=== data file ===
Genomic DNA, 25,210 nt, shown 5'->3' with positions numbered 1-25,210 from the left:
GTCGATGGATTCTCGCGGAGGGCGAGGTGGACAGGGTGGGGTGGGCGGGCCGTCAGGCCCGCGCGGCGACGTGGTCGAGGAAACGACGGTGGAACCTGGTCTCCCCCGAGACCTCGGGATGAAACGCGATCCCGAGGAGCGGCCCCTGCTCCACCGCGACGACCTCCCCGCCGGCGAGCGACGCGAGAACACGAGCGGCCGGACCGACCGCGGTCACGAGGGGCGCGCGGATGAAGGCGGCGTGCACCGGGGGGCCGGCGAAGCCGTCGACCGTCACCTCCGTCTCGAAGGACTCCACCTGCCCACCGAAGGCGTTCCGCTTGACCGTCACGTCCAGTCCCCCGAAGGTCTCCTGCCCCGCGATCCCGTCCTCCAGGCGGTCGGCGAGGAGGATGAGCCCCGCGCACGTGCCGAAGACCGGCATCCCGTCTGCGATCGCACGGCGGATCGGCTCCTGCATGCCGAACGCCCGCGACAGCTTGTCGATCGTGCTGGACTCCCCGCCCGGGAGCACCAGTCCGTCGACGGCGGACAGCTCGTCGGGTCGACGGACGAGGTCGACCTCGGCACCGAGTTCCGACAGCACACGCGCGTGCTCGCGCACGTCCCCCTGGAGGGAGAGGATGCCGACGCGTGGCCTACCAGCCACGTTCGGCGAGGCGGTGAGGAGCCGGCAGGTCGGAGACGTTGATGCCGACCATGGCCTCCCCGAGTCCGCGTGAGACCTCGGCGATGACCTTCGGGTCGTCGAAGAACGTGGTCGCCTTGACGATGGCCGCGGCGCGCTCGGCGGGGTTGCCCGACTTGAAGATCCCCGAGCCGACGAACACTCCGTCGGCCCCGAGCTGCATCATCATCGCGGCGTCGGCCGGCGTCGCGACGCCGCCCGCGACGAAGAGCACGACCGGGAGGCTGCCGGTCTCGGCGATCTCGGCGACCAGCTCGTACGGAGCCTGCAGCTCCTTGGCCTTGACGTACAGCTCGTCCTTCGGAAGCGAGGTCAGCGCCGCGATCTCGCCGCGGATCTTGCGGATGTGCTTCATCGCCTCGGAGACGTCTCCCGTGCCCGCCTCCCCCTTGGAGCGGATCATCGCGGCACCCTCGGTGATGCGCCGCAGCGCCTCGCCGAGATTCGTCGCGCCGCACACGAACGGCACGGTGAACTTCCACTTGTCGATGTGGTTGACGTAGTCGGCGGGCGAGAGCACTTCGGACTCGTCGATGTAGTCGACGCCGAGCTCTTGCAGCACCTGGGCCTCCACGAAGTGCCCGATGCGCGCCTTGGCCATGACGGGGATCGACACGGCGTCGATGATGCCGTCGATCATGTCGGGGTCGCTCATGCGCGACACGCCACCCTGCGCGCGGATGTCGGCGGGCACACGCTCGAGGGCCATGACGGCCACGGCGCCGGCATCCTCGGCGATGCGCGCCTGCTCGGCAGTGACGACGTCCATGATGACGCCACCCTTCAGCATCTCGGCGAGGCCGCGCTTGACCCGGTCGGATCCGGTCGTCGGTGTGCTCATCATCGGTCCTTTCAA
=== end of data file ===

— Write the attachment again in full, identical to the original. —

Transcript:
Genomic DNA, 25,210 nt, shown 5'->3' with positions numbered 1-25,210 from the left:
GTCGATGGATTCTCGCGGAGGGCGAGGTGGACAGGGTGGGGTGGGCGGGCCGTCAGGCCCGCGCGGCGACGTGGTCGAGGAAACGACGGTGGAACCTGGTCTCCCCCGAGACCTCGGGATGAAACGCGATCCCGAGGAGCGGCCCCTGCTCCACCGCGACGACCTCCCCGCCGGCGAGCGACGCGAGAACACGAGCGGCCGGACCGACCGCGGTCACGAGGGGCGCGCGGATGAAGGCGGCGTGCACCGGGGGGCCGGCGAAGCCGTCGACCGTCACCTCCGTCTCGAAGGACTCCACCTGCCCACCGAAGGCGTTCCGCTTGACCGTCACGTCCAGTCCCCCGAAGGTCTCCTGCCCCGCGATCCCGTCCTCCAGGCGGTCGGCGAGGAGGATGAGCCCCGCGCACGTGCCGAAGACCGGCATCCCGTCTGCGATCGCACGGCGGATCGGCTCCTGCATGCCGAACGCCCGCGACAGCTTGTCGATCGTGCTGGACTCCCCGCCCGGGAGCACCAGTCCGTCGACGGCGGACAGCTCGTCGGGTCGACGGACGAGGTCGACCTCGGCACCGAGTTCCGACAGCACACGCGCGTGCTCGCGCACGTCCCCCTGGAGGGAGAGGATGCCGACGCGTGGCCTACCAGCCACGTTCGGCGAGGCGGTGAGGAGCCGGCAGGTCGGAGACGTTGATGCCGACCATGGCCTCCCCGAGTCCGCGTGAGACCTCGGCGATGACCTTCGGGTCGTCGAAGAACGTGGTCGCCTTGACGATGGCCGCGGCGCGCTCGGCGGGGTTGCCCGACTTGAAGATCCCCGAGCCGACGAACACTCCGTCGGCCCCGAGCTGCATCATCATCGCGGCGTCGGCCGGCGTCGCGACGCCGCCCGCGACGAAGAGCACGACCGGGAGGCTGCCGGTCTCGGCGATCTCGGCGACCAGCTCGTACGGAGCCTGCAGCTCCTTGGCCTTGACGTACAGCTCGTCCTTCGGAAGCGAGGTCAGCGCCGCGATCTCGCCGCGGATCTTGCGGATGTGCTTCATCGCCTCGGAGACGTCTCCCGTGCCCGCCTCCCCCTTGGAGCGGATCATCGCGGCACCCTCGGTGATGCGCCGCAGCGCCTCGCCGAGATTCGTCGCGCCGCACACGAACGGCACGGTGAACTTCCACTTGTCGATGTGGTTGACGTAGTCGGCGGGCGAGAGCACTTCGGACTCGTCGATGTAGTCGACGCCGAGCTCTTGCAGCACCTGGGCCTCCACGAAGTGCCCGATGCGCGCCTTGGCCATGACGGGGATCGACACGGCGTCGATGATGCCGTCGATCATGTCGGGGTCGCTCATGCGCGACACGCCACCCTGCGCGCGGATGTCGGCGGGCACACGCTCGAGGGCCATGACGGCCACGGCGCCGGCATCCTCGGCGATGCGCGCCTGCTCGGCAGTGACGACGTCCATGATGACGCCACCCTTCAGCATCTCGGCGAGGCCGCGCTTGACCCGGTCGGATCCGGTCGTCGGTGTGCTCATCATCGGTCCTTTCAA